A year ago, reeling from a bleak prostate cancer diagnosis, but uplifted by the support he’d received from friends, family, customers and Brookfielders he’d never met, Chris Borzym remained upbeat.
“We’re going to make it work,” Borzym told the Landmark last February. “It’s onward and upward. We don’t allow any negativity.”
That remained Borzym’s motto during a 2021 that saw him undergo radiation treatment to counteract the Stage 4 prostate cancer he’d developed and still attend to his business, Christopher Mark Fine Flowers and Gifts in downtown Brookfield.
And after that remarkable year, the 63-year-old Borzym has decided it’s time to close up shop and retire. He opened his business at 3742 Grand Blvd. in November 2005.
“I frickin’ love what I do. It’s been a passion of mine since I was a kid,” said Borzym, who in his 20s operated a small flower shop in Cicero for five years with his aunt before she sold the business.
But, another six-week round of radiation treatment last November and then a heart scare in December – his blood pressure had gone through the roof in the past year – got him reassessing things.
“It showed me I can’t both take care of myself and the business,” Borzym said.
Late last year, Borzym’s husband, Jim Deacon, did some number crunching and concluded, “You can retire if you want.”
“I really didn’t believe him at first, right away,” Borzym said. “I was just not ready for this decision.”
After getting a good report in early January from his cardiologist and a very positive report from his oncologist – his PSA levels were back to something resembling normal – Borzym was ready.
“When we got back from the doctor,” said Borzym, “I told Jim, ‘Let’s think about retirement.’”
The store’s final day of business will be Feb. 28. Borzym leases the space and he’s unsure anyone will be purchasing the business. After Valentine’s Day, he’ll begin liquidating the inventory, including furniture and display cases, with the hope loose ends will be wrapped up by the end of March.
After that, Borzym and Deacon may do a little traveling – a trip to northern California may be on the list — and visit family out of state. But the principal focus will be fighting the diagnosis that overturned Borzym’s life a little more than a year ago.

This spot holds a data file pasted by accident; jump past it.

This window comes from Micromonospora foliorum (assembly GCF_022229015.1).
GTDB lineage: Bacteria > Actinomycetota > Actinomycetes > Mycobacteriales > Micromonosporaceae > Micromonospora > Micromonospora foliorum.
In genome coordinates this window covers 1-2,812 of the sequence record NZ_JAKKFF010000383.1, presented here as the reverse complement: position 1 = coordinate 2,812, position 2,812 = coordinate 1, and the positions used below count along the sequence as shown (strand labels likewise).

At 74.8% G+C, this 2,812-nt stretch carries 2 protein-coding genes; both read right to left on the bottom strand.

At that time, he had penned a poem which he included in an online journal he’s started as a way to work through his cancer diagnosis. A nurse at Rush University Medical Center found it inspiring enough that she shared it with other patients in the cancer center at Rush.
“It’s wonderful to know that what I’ve been going through has now helped someone else,” Borzym said.
He also has been floored by the support he’d received in the past year in Brookfield – not just the nearly $50,000 raised online to help supplement his then-inadequate health insurance, but the well wishes, prayers and thoughts from community members.
“Whatever anyone believes in, I’ll accept them,” he said. “It just keeps me going.”
A physical manifestation of that support can be seen in two angels holding hearts painted light blue, denoting prostate cancer, which someone gave him last year. They are displayed in the front windows of the flower shop, with signs above them reading “Brookfield is community.”
“It’s my tribute to everyone here in this awesome town,” Borzym said.
“I feel lucky to be alive, and I don’t want to let all that’s happened this last year go to waste.”